for the purpose of sewage disposal. A
child named Today has little hope for tomorrow.
She may never even have a change to meet the Savior in this life.
A child named
Today lives in the heart of the merciless sugar cane Bateys of the
Dominican Republic or in some tight space of a disease-ridden suburb of
Port-au-Prince. She has never
had the experience of drinking cool, fresh water, bathing, or dressing
properly; may never have the opportunity of attending primary school,
church, or engaging in wholesome recreational activities; will probably be
enslaved to the ignorance of voodoo and superstition for all of her short,
A child named
Today is also known by other names, one of which is Esperanza Paul.
We know little about Esperanza, apart from what little information
is provided to us by the overseas mission sponsorship dossier.
It simply says, "she lives with her parents, one brother and
three sisters in a one-roomed house near a village in Haiti.
She is twelve years old, and she attends Mission School."
as these words are, it tells us that Esperanza has been able to stay alive
for twelve years, which is no small miracle; and she is attending the
school of a Messiahian mission, which is a great miracle. "She lives" ... "she attends;"
these are important words! So
as her name suggests (for Esperanza means hope), she hopes,
just like the over-privileged children of our homeland.
hasn't it been written,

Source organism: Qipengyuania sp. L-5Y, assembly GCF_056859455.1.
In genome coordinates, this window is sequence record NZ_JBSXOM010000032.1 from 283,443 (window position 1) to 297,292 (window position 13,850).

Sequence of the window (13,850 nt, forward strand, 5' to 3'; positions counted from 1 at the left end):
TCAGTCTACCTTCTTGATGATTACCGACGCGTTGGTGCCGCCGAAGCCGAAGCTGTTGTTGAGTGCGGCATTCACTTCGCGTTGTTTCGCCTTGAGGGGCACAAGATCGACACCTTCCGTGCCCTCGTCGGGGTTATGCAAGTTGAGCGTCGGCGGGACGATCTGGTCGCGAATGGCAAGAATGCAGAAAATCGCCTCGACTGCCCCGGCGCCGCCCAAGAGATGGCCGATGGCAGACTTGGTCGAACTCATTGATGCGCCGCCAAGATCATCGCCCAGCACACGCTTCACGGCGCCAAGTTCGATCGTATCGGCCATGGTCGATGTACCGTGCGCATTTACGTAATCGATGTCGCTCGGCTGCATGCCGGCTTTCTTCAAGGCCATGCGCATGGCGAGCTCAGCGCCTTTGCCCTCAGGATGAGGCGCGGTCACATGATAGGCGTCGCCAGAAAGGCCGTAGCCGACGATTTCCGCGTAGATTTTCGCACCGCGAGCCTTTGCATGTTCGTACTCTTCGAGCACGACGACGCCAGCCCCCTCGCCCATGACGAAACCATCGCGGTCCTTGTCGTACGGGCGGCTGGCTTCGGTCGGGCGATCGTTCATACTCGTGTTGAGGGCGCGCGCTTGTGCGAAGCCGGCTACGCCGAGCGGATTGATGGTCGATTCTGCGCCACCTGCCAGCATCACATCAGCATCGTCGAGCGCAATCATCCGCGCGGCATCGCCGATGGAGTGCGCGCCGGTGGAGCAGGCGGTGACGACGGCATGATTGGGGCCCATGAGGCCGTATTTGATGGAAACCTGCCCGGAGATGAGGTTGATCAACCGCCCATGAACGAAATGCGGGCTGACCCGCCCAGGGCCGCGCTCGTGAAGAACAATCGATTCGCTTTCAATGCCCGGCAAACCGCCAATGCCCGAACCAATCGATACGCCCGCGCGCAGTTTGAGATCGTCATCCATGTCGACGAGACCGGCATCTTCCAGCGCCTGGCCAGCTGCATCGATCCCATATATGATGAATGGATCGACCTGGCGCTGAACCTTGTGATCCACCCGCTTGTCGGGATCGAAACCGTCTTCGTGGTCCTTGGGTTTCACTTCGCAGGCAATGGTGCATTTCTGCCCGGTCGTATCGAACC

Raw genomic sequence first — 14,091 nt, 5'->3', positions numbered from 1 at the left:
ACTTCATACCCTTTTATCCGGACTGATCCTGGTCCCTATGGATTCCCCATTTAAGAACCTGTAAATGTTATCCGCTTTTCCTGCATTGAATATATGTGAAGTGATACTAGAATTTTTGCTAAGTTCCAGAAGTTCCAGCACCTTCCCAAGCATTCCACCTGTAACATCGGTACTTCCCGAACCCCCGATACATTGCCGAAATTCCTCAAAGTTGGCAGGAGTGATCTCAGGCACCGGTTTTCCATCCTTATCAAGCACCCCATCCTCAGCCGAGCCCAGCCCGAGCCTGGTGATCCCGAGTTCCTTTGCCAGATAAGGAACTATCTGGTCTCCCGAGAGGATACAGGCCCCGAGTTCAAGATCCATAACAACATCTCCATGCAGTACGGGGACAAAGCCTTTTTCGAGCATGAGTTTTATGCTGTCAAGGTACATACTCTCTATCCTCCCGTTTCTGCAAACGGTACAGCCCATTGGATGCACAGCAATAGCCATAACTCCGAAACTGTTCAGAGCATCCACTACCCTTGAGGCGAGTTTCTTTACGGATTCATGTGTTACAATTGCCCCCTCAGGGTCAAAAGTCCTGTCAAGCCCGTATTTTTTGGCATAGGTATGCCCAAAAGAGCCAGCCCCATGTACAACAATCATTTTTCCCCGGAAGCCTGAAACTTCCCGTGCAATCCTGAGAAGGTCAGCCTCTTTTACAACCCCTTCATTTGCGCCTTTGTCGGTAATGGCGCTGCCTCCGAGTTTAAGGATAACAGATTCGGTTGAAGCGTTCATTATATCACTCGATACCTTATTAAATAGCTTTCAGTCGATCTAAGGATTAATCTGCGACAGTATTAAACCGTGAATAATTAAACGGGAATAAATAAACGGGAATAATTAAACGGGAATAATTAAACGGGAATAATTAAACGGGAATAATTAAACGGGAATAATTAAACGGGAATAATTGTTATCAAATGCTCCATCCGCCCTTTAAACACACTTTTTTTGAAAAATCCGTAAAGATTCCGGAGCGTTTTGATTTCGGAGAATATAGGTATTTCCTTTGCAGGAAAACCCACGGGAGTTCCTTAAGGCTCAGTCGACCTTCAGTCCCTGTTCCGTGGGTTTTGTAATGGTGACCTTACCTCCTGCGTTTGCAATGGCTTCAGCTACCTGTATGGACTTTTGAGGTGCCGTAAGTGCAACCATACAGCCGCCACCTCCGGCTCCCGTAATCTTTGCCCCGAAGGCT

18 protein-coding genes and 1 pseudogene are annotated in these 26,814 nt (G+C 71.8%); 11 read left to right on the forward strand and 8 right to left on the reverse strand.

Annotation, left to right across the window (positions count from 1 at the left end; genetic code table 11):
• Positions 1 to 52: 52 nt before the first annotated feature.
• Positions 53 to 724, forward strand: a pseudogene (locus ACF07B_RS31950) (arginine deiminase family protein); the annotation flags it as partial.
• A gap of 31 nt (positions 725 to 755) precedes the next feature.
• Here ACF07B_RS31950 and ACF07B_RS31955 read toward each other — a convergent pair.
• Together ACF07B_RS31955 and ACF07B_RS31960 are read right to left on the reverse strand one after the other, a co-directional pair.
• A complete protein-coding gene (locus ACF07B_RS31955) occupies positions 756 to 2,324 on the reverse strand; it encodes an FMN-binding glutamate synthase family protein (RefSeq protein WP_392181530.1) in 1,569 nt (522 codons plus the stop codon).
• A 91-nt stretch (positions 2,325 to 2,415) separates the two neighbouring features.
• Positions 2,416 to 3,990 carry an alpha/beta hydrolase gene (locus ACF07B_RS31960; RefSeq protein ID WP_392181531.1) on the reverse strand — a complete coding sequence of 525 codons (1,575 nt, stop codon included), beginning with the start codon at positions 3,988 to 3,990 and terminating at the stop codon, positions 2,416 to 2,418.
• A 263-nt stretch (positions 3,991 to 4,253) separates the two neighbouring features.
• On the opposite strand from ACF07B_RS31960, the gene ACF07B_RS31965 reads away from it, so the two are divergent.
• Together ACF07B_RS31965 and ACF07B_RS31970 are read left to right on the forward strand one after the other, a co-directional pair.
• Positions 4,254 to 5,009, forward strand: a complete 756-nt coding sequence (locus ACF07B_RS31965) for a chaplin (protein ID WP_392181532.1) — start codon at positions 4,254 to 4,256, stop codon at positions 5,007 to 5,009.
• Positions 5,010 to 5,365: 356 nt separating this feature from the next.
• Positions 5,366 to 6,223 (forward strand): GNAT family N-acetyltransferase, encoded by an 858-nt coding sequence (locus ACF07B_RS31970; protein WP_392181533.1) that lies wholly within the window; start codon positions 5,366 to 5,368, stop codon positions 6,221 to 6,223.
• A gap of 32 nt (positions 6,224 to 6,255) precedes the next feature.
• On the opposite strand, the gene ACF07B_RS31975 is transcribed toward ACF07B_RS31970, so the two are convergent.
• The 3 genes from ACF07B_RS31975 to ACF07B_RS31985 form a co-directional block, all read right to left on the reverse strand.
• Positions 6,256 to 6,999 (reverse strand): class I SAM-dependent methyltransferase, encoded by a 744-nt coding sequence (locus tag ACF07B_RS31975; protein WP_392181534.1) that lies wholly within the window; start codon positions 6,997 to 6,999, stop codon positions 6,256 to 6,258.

your voice from weeping and your eyes from
tears! There is hope
for the future! Your children shall come back
to you from the land
of the enemy, the land of
death. For all your work
shall be rewarded, says the Lord. (Jeremiah
threat of our modern day Herod is exponentially greater than any that
could have sprung from the prophet's imagination, there is yet a little
hope in Ramah! As long as the
Messiah lives in people, there are chances that those called by His name
will come alive like the bones of Ezekiel for the sake of children named Today
across the world. Didn't
Jesus give us the message
took a poverty stricken, third world child, a child like
today's children, and set that child
before his followers, saying, Whoever
receives one such child in my name
receives me; and whoever receives me
receives not me, but the one who sent me.
If we interpret
the Messiah's words in the light of our commitment to the Kingdom of Light,
we can no longer practice a confined, inward-bent religion, omitting the
suffering of thousands of children just nearby, while practicing our
materialistic delusions. We
can no longer close our eyes to the vision of
these seemingly subhuman beings, so far removed from our own sense
of lifestyle. Rather, we must
look to our Savior for the same gift of compassion that he had in His
earthly ministry, covet it, and then step forth in acts of redemption and
We must prepare
ourselves, then engage today's Herod in battle and fight intelligently and
tirelessly. As children
ourselves, we can no longer placate our own consciences by saying
have neither time now choice but to answer the call "today."